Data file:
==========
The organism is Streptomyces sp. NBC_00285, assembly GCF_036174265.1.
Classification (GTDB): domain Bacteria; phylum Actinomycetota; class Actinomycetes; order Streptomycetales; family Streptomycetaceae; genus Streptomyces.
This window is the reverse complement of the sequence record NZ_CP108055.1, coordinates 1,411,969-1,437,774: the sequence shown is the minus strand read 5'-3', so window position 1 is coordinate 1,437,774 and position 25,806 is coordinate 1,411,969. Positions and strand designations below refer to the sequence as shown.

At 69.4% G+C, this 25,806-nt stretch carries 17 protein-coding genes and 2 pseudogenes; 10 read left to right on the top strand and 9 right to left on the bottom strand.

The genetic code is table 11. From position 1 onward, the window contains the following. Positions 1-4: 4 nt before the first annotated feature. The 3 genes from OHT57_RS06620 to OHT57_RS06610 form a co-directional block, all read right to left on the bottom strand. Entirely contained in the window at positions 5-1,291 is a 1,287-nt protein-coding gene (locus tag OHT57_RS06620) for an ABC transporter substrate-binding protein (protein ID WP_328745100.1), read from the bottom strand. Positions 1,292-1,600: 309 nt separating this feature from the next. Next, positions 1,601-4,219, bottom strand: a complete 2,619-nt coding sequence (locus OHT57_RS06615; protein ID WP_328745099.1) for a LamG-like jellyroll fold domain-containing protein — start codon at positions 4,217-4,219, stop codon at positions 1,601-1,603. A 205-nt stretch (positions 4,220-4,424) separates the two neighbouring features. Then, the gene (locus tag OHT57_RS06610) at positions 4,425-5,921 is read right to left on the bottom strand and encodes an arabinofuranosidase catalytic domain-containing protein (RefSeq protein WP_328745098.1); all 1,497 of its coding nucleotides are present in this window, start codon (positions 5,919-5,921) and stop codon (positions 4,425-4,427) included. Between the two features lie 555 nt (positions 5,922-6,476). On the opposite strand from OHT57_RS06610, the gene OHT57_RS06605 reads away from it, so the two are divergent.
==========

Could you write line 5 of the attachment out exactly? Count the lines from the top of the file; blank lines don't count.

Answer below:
The genetic code is table 11. From position 1 onward, the window contains the following. Positions 1-4: 4 nt before the first annotated feature. The 3 genes from OHT57_RS06620 to OHT57_RS06610 form a co-directional block, all read right to left on the bottom strand. Entirely contained in the window at positions 5-1,291 is a 1,287-nt protein-coding gene (locus tag OHT57_RS06620) for an ABC transporter substrate-binding protein (protein ID WP_328745100.1), read from the bottom strand. Positions 1,292-1,600: 309 nt separating this feature from the next. Next, positions 1,601-4,219, bottom strand: a complete 2,619-nt coding sequence (locus OHT57_RS06615; protein ID WP_328745099.1) for a LamG-like jellyroll fold domain-containing protein — start codon at positions 4,217-4,219, stop codon at positions 1,601-1,603. A 205-nt stretch (positions 4,220-4,424) separates the two neighbouring features. Then, the gene (locus tag OHT57_RS06610) at positions 4,425-5,921 is read right to left on the bottom strand and encodes an arabinofuranosidase catalytic domain-containing protein (RefSeq protein WP_328745098.1); all 1,497 of its coding nucleotides are present in this window, start codon (positions 5,919-5,921) and stop codon (positions 4,425-4,427) included. Between the two features lie 555 nt (positions 5,922-6,476). On the opposite strand from OHT57_RS06610, the gene OHT57_RS06605 reads away from it, so the two are divergent.